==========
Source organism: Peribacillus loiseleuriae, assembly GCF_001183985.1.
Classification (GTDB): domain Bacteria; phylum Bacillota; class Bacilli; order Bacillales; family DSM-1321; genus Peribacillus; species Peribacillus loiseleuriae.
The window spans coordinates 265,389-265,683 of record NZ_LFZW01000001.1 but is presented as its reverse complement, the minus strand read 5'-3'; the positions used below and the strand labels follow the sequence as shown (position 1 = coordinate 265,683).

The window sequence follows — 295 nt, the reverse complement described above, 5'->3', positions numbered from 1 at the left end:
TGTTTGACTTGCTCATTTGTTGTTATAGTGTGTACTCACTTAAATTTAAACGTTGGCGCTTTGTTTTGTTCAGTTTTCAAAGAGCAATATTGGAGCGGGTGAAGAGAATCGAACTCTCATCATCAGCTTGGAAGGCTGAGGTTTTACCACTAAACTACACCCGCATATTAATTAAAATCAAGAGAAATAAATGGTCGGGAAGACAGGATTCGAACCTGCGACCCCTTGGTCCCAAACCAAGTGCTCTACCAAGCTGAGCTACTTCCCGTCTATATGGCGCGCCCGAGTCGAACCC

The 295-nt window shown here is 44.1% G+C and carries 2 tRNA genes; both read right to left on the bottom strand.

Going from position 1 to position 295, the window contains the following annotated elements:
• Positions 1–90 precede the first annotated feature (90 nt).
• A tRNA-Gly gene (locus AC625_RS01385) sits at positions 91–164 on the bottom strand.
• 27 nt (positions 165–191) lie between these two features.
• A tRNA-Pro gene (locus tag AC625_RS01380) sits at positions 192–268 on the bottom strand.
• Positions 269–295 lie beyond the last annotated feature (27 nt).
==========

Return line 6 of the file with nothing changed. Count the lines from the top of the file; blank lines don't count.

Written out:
The 295-nt window shown here is 44.1% G+C and carries 2 tRNA genes; both read right to left on the bottom strand.